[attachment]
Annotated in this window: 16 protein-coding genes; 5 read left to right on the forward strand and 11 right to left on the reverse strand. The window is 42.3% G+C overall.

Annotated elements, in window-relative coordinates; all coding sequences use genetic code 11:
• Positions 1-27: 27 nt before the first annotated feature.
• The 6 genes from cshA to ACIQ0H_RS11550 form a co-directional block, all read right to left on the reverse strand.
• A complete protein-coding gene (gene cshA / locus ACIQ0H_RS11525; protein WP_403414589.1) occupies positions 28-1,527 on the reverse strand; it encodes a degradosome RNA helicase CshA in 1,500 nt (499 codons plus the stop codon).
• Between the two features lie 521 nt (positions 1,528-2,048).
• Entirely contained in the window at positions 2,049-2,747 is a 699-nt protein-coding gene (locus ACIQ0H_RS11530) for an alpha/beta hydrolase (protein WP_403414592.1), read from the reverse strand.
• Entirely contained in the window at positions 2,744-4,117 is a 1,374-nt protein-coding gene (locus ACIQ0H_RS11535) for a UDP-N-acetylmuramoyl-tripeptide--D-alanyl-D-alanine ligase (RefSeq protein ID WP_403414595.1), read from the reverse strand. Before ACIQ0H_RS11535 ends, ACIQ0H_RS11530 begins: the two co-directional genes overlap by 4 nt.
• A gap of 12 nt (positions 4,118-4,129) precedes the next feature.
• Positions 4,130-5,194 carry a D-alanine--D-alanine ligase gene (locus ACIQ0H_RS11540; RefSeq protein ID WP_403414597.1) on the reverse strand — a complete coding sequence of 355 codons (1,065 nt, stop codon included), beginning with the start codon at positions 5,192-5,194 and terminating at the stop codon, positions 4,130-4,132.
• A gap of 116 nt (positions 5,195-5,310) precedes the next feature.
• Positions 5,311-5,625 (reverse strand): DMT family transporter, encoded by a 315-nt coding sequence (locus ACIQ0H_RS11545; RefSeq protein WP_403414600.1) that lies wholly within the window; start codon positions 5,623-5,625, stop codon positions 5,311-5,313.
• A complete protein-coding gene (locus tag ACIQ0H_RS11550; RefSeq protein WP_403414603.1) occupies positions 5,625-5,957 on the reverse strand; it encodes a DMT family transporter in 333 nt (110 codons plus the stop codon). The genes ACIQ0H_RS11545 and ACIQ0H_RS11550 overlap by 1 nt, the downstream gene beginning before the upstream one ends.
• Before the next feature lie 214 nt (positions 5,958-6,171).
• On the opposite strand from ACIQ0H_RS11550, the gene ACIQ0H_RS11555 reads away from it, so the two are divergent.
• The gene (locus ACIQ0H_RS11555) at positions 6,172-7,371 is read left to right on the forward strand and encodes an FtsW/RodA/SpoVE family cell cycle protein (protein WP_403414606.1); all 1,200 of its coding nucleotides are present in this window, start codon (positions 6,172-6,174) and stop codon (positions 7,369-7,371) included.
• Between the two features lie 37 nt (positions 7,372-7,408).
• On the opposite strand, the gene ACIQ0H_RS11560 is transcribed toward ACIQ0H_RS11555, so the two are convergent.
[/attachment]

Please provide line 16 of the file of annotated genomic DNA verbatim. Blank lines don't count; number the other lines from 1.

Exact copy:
• The gene (locus ACIQ0H_RS11555) at positions 6,172-7,371 is read left to right on the forward strand and encodes an FtsW/RodA/SpoVE family cell cycle protein (protein WP_403414606.1); all 1,200 of its coding nucleotides are present in this window, start codon (positions 6,172-6,174) and stop codon (positions 7,369-7,371) included.